Arithmetic of death that does not add up

Missing in Bosnia: Casualty figures vary, but blame has to be allotted, writes Emma Daly
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The Independent Online
Sarajevo - "History starts now," said Admiral Leighton Smith, the Nato commander, shortly after the Dayton peace deal was signed in December. "We don't want to go back in time or dig up old wounds." In the months that followed, that reluctance to address the past has become a standard Western line. There is a sort of peace in Bosnia today, but those charged with implementing the peace frequently seem eager to draw a line under what came before.

In some respects, the news and images that have emerged from Bosnia have echoed Nazi Germany: the emaciated prisoners gazing through wire fences, the organised busing of Muslim prisoners to killing sites, the charges of genocide against members of the Bosnian Serb leadership.

But there is one big difference in the conflict that has produced the first war-crimes trials since Nuremberg. On this occasion, unlike in 1945, the winners are not trying the losers. This was a draw, imposed by international referees.

But, as Dayton can be read as the foundation of a united, multi-national Bosnia or as the acceptance of ethnic partition, the agreement has not answered the question that sparked the war: one country or two? (Or even three, if one factors in the Bosnian Croats).

The attitudes and policies that fuelled the conflict continue; an assessment, therefore, of the rights and wrongs of the war is necessary to aid the implementation of the peace. British officials, in particular, have long been keen to fudge the issue: to present the Bosnian war as an internal conflict in which good and bad, right and wrong, have played no part. "They're all bastards," said one officer, reflecting the implied official sub-text.

It is notable, however, that most Western civilians working in Bosnia throughout the war, on both sides of the line, have concluded there is a significant difference between the government side and the separatist Serb leadership in Pale. (The Bosnian Croat leadership, sharing Pale's desire for union with a neighbour, shared many of its sins.)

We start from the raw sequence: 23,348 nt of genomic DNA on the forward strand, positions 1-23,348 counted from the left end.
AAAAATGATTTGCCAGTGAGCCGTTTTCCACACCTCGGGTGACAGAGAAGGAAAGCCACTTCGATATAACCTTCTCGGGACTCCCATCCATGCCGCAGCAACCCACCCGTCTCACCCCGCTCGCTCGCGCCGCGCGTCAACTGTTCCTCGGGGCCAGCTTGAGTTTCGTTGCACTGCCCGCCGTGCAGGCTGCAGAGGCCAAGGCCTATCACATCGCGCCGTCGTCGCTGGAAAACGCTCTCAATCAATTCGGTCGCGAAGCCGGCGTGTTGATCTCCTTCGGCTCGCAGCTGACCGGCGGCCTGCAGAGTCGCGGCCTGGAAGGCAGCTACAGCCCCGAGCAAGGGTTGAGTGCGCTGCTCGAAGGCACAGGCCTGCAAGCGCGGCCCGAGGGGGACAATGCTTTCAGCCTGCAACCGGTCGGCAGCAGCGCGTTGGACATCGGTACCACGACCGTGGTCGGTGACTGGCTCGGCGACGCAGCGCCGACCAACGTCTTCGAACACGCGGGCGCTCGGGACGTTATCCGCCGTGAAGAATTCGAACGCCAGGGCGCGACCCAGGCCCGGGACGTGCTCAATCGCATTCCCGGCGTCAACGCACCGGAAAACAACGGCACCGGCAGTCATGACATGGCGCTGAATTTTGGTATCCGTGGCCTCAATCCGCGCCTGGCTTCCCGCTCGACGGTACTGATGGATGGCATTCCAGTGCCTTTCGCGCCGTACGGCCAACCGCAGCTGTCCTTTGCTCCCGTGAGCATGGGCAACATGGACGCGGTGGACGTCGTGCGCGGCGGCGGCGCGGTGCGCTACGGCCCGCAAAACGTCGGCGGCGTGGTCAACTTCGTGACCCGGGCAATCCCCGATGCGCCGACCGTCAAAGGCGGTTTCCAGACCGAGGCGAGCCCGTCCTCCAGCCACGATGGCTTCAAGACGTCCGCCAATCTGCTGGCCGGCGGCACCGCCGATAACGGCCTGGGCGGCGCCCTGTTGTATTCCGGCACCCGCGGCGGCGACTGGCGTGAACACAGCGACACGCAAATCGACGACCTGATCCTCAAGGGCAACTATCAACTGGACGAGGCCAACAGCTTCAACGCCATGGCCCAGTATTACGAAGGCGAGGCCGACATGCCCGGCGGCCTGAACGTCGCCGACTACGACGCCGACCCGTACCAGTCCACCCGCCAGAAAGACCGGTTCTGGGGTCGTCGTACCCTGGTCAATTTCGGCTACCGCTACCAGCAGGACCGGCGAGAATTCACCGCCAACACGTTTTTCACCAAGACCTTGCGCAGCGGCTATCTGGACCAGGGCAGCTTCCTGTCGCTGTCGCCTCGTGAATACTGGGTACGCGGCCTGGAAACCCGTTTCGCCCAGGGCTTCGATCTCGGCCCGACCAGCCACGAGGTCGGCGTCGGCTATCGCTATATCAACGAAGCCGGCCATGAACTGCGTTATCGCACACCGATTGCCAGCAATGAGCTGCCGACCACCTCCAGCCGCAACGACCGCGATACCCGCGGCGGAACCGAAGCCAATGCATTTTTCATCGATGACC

"It's not black and white," said a diplomat involved in the negotiations. "They [the British] tried to make it all grey and it isn't - there are significant shades involved." The fact that the indictments issued by the war-crimes tribunal are disproportionately addressed to Serbs is testimony to the facts on the ground and the bodies below ground.

The Bosnian government claims 156,827 dead and missing in the war for their side and 175,286 wounded on its territory. It estimates 70,000 to 80,000 Serb dead. Pale does not release its figures. These totals are probably high; the foreign official estimated the figures to be around 60,000 government dead and perhaps 15,000 to 20,000 Serb dead.

When it comes to implementing the peace, the government side is undoubtedly guilty of many violations, of duplicitous tactics. "They're all liars," said another British officer. This may be true. But not all have practised genocide.

This is not to say either that Muslim soldiers did not kill civilians or harass minorities, nor to say that the Serb people are evil. But it is indisputable that the Pale leadership openly sought to expel or exterminate all non-Serbs on its territory, and the Bosnian government, by contrast, sought to hold the country, and its people, together.

As one Serb, a former university lecturer (and no lover of the Bosnian government), noted: "It's not the same. Really, that's a joke. It's not the same. The comparison between a fascistic regime and one that wanted to be declared democratic is not a good one."

There are two principal views espoused by those who say "they're all the same". The first is that the Bosnian government was restrained by opportunity, not by policy. But this does not appear to hold true. "If you take actual numbers of war crimes committed, the Serbs are the worst by a long way," said a foreign official with long experience in Bosnia. "If you adjust the figures for opportunity, for example comparing villages taken by the Serbs with villages taken by the Muslims ... you get a picture where the Serbs are still worse."

The second view is that the Bosnian government fooled us all by telling us what we wanted to hear - that all Bosnians should be able to live in one state, regardless of nationality. As it happens, that sentiment is more or less upheld by policy.

But even if Sarajevo is merely spouting off to keep us happy, one should perhaps be grateful that at least one side knows what the civilised, liberal view is. The Bosnian Serbs and many Croats are openly racist in their contempt and disgust for the Muslims, or "Turks", as they are known.

Unfortunately for those trying to implement the Dayton accord, the Pale leadership (which did not sign the plan but was forced into submission by President Slobodan Milosevic of Serbia) is clearly clinging to the old philosophy.

There are officials in the Serb entity who are working for a resolution, who see a future in a post-war Bosnia - but they are not in charge.

Dayton will only succeed in an atmosphere as free as possible of mutual recrimination, but drawing a diplomatic veil over the recent past will not change it. "Blame is for God and children," said one Nato spokesman. None the less, without any attempt to apportion blame, it may prove impossible to move towards a juster future. Only if we remember the way things were, can we help to shape the way things should be.